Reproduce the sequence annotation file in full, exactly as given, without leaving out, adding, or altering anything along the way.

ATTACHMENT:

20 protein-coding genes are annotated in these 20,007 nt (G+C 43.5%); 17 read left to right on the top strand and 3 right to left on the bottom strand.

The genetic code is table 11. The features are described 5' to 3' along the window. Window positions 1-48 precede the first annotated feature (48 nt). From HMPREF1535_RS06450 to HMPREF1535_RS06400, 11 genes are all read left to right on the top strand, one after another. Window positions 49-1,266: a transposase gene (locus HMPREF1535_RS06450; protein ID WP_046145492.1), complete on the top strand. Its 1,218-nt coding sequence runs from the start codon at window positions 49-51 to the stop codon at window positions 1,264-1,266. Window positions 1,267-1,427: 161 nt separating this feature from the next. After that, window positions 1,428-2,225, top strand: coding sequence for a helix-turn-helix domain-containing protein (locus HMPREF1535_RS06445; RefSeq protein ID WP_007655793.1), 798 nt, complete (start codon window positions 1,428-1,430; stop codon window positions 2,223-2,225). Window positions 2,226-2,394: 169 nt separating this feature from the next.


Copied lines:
20 protein-coding genes are annotated in these 20,007 nt (G+C 43.5%); 17 read left to right on the top strand and 3 right to left on the bottom strand.

The genetic code is table 11. The features are described 5' to 3' along the window. Window positions 1-48 precede the first annotated feature (48 nt). From HMPREF1535_RS06450 to HMPREF1535_RS06400, 11 genes are all read left to right on the top strand, one after another. Window positions 49-1,266: a transposase gene (locus HMPREF1535_RS06450; protein ID WP_046145492.1), complete on the top strand. Its 1,218-nt coding sequence runs from the start codon at window positions 49-51 to the stop codon at window positions 1,264-1,266. Window positions 1,267-1,427: 161 nt separating this feature from the next. After that, window positions 1,428-2,225, top strand: coding sequence for a helix-turn-helix domain-containing protein (locus HMPREF1535_RS06445; RefSeq protein ID WP_007655793.1), 798 nt, complete (start codon window positions 1,428-1,430; stop codon window positions 2,223-2,225). Window positions 2,226-2,394: 169 nt separating this feature from the next.